It’s not too late to sow courgettes and squash.
Which is lucky for me as only three of my eight courgette seeds germinated.
I wanted to grow some to give away or share so I was a bit disappointed.
By contrast almost all my Turk’s Hat gourd (saved seed from the Norwich Seed Swap) and Crown Prince squash have emerged.
It’s worth letting the seed company know if you do have bad germination rates.
Moreveg who supplied mine have come up trumps and are sending me some replacements gratis.
I’m growing two varieties new to me – Athena Polka and Green Defender. Both are F1 which means the seeds cannot be saved
I’m continuing to sow three kinds of basil; sweet, classico and Mrs Burn’s Lemon.
Coriander is also being sown little and often although it tends to bolt quickly in summer.
Sweetcorn seed is about to go in. It needs warmth to germinate – the RHS website says between 18 and 21 celsius.
I will do the same with my replacement courgette seeds – they can fail to germinate if they are left in cold wet or overly damp conditions.
The last couple of years I’ve grown ruby or pink passion chard but I’m starting to sow Swiss Chard “Bright Lights” for a change.
The ribs and stalks on this chard are a mix of pink, yellow and orange.
I’ll plant them out in a month or so.
Last year’s chard and leeks are starting to bolt and run to seed so I’ve been giving loads away before they become inedible.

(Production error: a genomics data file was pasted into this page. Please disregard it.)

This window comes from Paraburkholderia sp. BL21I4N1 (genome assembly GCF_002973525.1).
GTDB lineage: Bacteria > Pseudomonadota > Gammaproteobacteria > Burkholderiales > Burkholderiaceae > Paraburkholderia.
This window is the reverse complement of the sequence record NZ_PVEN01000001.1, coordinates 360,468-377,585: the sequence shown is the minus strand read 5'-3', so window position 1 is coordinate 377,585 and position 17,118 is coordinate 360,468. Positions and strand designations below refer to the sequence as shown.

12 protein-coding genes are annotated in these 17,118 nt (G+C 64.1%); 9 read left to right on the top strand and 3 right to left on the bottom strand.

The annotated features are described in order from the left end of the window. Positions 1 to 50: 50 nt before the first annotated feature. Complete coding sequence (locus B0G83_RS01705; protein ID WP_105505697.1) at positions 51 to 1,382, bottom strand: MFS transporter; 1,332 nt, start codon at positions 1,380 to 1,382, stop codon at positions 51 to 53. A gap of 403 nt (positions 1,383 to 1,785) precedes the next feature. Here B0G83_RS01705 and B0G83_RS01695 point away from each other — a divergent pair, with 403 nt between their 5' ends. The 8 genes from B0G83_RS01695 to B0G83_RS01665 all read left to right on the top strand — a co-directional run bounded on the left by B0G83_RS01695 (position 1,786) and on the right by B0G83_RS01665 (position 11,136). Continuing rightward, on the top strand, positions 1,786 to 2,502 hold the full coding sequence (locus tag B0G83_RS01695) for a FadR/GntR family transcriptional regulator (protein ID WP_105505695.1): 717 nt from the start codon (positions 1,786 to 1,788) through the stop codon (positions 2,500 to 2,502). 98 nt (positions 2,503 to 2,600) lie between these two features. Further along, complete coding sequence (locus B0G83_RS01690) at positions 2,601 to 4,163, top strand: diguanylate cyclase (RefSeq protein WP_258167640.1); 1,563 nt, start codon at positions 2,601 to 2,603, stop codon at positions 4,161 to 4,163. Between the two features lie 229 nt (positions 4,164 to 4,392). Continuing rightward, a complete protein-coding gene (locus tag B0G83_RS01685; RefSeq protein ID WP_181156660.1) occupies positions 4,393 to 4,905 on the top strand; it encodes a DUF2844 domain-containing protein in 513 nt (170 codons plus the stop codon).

I have made a couple of wonderful pasta sauces with them – just sliced leeks, chard steamed and finely chopped along with a little garlic, olive oil and stock.
Fantastic stirred through tagliatelle or papardelle.
Talking of leeks I have some tiny ones in modules almost ready to plant out in groups of three, four or five.
And I shall do an outdoor sowing of Bleu de Solaise soon in a seedbed that will then be separated into singles when big enough and planted in the more traditional deep holes on their own.
We’ve also been cutting asparagus which has been great grilled on a cast iron griddle or steamed with a vinaigrette.
My main crop potatoes are in. They’re both blight resistant varieties – Sarpo Mira and Sarpo Axona.
It was really hard work to plant them out as we had to weed the whole area first.
I used a bulb planter to cut holes into the earth about six inches deep and then popped in and covered about 20 tubers.
I can only manage about 20 minutes at a time and so end up working in short bursts followed by an hour’s recovery time!!
I’m expecting a few more in the post – a friend’s offered me some second early Charlottes and some Pink Fir Apple.
They should all do well after three or four days of April showers – some of them quite heavy – which have broken the near drought we’d been experiencing.
And now is the time to pot on my baby kale seedlings.
I’ll make sure I protect them and the perennial Daubenton Kale cuttings I was given by Willy Bailey of Norfolk Organic Group or NOG when I plant them out.
A couple of weeks ago I stupidly left some calabrese and swede seedlings uncovered and they were snaffled by pigeons.
Finally don’t be tempted to sow your French or climbing beans too early.
They should be sown mid to late May after all risk of frost is gone.